Uighurs could be hunted down remotely by Huawei
Patent spotted by US video surveillance specialists must be amended to no longer allow identification of ethnic origin
Huawei would have filed in July 2018 a patent application for a digital tool to identify Uighurs among passers-by, as revealed by the Washington Post last December. After the publication of this article, the company had however denied it. A spokesperson for the Chinese giant quoted by the BBC was forced to reverse these statements, indicating that "active measures had been taken to modify" the patent.
The latter was filed in collaboration with the Chinese government but was spotted by IPVM, an American specialist in information relating to video surveillance. The tool in question uses artificial intelligence and deep learning to identify specific physical characteristics in pedestrians. In the list of these is the ethnicity of the people filmed.
Criticized, Huawei defends itself
The official document thus specifies that the tool can for example identify a person of the Han ethnic group, the most common in China, or Uighur. “Identifying the ethnicity of individuals has never been the goal of this research and development project,” said Huawei. It should never have been part of the tool ”.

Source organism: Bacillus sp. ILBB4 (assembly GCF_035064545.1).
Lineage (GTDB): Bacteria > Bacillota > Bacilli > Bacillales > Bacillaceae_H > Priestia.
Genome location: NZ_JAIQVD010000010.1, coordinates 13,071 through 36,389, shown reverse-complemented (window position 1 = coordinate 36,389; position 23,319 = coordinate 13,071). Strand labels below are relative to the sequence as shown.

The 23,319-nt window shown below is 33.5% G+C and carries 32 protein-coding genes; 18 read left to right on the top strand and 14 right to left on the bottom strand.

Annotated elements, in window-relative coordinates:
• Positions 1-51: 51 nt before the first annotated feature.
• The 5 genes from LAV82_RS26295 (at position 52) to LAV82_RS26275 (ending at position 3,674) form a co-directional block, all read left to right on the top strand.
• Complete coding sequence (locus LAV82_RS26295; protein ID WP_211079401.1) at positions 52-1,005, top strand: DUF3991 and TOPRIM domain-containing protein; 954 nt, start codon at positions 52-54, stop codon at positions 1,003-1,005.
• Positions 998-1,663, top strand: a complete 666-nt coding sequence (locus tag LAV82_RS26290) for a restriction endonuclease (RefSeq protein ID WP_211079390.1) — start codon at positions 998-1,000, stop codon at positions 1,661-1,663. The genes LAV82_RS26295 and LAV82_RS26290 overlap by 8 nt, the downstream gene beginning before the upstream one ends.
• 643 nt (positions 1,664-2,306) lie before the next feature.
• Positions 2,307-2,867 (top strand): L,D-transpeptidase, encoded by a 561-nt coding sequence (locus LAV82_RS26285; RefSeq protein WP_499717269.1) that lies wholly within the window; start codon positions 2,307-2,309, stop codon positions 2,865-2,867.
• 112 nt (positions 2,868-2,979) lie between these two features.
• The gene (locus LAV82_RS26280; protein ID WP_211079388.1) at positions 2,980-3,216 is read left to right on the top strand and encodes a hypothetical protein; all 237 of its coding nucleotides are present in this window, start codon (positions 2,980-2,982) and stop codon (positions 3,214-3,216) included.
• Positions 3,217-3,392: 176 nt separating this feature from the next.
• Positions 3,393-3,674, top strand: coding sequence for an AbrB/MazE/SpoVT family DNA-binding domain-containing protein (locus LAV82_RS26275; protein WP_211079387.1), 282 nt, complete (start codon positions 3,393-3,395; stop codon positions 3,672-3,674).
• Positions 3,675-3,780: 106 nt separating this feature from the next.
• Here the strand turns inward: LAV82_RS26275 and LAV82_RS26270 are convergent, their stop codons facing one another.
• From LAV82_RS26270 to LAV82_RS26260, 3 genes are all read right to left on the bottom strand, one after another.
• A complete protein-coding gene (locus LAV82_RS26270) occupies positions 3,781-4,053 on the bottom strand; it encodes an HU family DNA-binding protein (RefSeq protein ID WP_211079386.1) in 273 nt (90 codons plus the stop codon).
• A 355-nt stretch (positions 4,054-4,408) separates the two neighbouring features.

Human rights defenders have long been critical of China's video surveillance policy. "One of the technical requests of the Chinese Ministry of Public Security is that the network of cameras can detect ethnic origins, and particularly Uighurs," said Maya Wang, member of Human Rights Watch.
Chinese police * requires * video surveillance system to detect ethnicity. These systems are designed to abuse rights, including those of Uyghurs. The only right thing to do? Stop selling + maintaining these systems for Chinese police. https://t.co/JzJVBHPv4L- Maya Wang 王松莲 (@wang_maya) January 13, 2021
"The persecution and intense discrimination of Uighurs in many areas in China are not contested because Uighurs have no power in China," she regrets. IPVM reports that other Chinese digital companies, including Megvii, have also registered technologies to automatically detect members of ethnic minority groups.